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Crossing the Sahara: The Role of Climate in the early Human Occupation of North Africa

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If you have a question about this talk, please contact Dr Anke Plagnol.

Archaeological evidence indicates that the first modern humans arrived in North Africa around 100,000 years ago, and that the region has been populated to some extent ever since. Today, the Sahara Desert dominates the landscape, and hyper-arid conditions place much of the area at the very limit of human environmental tolerances. But was this the case in the past? Why did people first come to this region and what was the role of climate in this decision? Did subsequent climatic change affect these people, and if so, how? In this presentation I will review what is currently known about the relationship between humans and climate in North Africa. Using examples from my PhD research I will also discuss how we can expand our knowledge on this topic, particularly through the use of isotopic analysis.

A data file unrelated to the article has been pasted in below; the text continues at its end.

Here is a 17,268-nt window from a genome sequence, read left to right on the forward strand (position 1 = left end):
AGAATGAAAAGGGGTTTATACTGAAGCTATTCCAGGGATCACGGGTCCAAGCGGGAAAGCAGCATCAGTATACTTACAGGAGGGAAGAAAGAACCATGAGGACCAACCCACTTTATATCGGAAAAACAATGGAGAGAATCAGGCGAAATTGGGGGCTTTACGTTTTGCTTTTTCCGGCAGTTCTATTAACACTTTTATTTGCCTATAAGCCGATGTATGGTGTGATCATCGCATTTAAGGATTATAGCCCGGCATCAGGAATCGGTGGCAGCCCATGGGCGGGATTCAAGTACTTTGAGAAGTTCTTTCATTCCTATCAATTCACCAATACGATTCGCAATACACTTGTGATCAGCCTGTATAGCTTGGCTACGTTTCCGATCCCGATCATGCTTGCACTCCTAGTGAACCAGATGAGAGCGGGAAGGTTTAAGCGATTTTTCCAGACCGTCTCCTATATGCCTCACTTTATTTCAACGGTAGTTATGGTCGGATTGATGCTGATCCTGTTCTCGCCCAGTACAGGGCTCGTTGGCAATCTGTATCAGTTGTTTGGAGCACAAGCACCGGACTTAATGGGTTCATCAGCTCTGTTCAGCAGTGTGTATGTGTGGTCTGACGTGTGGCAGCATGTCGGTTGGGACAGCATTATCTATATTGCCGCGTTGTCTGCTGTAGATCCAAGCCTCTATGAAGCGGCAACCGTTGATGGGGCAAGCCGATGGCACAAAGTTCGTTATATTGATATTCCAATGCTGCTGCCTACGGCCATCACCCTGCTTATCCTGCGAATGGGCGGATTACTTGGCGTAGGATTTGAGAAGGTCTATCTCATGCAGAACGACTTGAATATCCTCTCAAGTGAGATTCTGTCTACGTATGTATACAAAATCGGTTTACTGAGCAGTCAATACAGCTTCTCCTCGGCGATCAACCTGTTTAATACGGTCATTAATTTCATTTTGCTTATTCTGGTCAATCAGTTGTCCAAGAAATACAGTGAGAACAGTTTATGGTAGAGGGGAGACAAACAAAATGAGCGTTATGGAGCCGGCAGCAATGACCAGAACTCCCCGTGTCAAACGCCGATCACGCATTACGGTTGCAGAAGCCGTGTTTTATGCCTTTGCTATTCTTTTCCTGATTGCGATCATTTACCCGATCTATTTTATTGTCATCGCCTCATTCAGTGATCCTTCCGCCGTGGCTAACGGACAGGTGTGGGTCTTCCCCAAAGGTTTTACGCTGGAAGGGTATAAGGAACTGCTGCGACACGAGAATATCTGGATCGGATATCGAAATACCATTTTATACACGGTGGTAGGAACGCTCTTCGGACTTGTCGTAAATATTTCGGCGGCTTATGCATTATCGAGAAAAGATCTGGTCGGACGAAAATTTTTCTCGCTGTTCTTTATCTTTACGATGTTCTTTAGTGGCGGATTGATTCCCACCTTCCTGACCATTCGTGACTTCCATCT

This talk is part of the Darwin College Humanities and Social Sciences Group series.

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